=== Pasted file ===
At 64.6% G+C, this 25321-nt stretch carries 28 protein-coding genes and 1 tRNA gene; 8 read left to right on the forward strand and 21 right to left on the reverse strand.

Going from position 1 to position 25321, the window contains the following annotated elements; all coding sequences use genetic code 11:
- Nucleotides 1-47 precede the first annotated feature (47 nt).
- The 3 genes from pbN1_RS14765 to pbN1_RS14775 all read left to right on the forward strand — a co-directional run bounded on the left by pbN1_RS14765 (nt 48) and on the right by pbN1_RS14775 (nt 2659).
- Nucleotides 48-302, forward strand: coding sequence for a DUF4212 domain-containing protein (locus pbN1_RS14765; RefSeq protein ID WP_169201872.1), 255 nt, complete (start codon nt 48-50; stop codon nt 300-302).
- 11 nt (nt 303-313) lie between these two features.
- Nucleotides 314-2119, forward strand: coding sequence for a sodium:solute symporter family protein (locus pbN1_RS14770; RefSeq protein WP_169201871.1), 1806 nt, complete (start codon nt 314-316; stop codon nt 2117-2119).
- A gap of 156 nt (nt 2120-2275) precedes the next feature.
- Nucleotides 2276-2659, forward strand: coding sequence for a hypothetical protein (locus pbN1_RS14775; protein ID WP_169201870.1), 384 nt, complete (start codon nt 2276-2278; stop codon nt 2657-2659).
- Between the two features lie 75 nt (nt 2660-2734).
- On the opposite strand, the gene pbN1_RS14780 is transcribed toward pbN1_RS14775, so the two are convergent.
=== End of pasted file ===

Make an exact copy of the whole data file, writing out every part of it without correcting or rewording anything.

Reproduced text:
At 64.6% G+C, this 25321-nt stretch carries 28 protein-coding genes and 1 tRNA gene; 8 read left to right on the forward strand and 21 right to left on the reverse strand.

Going from position 1 to position 25321, the window contains the following annotated elements; all coding sequences use genetic code 11:
- Nucleotides 1-47 precede the first annotated feature (47 nt).
- The 3 genes from pbN1_RS14765 to pbN1_RS14775 all read left to right on the forward strand — a co-directional run bounded on the left by pbN1_RS14765 (nt 48) and on the right by pbN1_RS14775 (nt 2659).
- Nucleotides 48-302, forward strand: coding sequence for a DUF4212 domain-containing protein (locus pbN1_RS14765; RefSeq protein ID WP_169201872.1), 255 nt, complete (start codon nt 48-50; stop codon nt 300-302).
- 11 nt (nt 303-313) lie between these two features.
- Nucleotides 314-2119, forward strand: coding sequence for a sodium:solute symporter family protein (locus pbN1_RS14770; RefSeq protein WP_169201871.1), 1806 nt, complete (start codon nt 314-316; stop codon nt 2117-2119).
- A gap of 156 nt (nt 2120-2275) precedes the next feature.
- Nucleotides 2276-2659, forward strand: coding sequence for a hypothetical protein (locus pbN1_RS14775; protein ID WP_169201870.1), 384 nt, complete (start codon nt 2276-2278; stop codon nt 2657-2659).
- Between the two features lie 75 nt (nt 2660-2734).
- On the opposite strand, the gene pbN1_RS14780 is transcribed toward pbN1_RS14775, so the two are convergent.